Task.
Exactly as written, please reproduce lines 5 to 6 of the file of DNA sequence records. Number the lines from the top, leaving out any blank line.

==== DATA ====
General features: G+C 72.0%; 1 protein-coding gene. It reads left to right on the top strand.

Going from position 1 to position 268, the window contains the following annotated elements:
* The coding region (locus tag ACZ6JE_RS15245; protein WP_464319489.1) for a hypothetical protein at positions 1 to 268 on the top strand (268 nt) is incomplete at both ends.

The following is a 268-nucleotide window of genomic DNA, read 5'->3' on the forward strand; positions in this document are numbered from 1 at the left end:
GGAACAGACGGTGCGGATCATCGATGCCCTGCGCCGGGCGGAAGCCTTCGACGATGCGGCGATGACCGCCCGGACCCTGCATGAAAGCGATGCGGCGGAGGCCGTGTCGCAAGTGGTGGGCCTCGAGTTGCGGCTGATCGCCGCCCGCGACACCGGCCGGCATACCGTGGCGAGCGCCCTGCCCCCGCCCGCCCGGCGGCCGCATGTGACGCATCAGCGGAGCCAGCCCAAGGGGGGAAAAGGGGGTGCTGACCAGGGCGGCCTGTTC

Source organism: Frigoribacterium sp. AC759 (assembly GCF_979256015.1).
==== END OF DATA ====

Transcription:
GGAACAGACGGTGCGGATCATCGATGCCCTGCGCCGGGCGGAAGCCTTCGACGATGCGGCGATGACCGCCCGGACCCTGCATGAAAGCGATGCGGCGGAGGCCGTGTCGCAAGTGGTGGGCCTCGAGTTGCGGCTGATCGCCGCCCGCGACACCGGCCGGCATACCGTGGCGAGCGCCCTGCCCCCGCCCGCCCGGCGGCCGCATGTGACGCATCAGCGGAGCCAGCCCAAGGGGGGAAAAGGGGGTGCTGACCAGGGCGGCCTGTTC

Source organism: Frigoribacterium sp. AC759 (assembly GCF_979256015.1).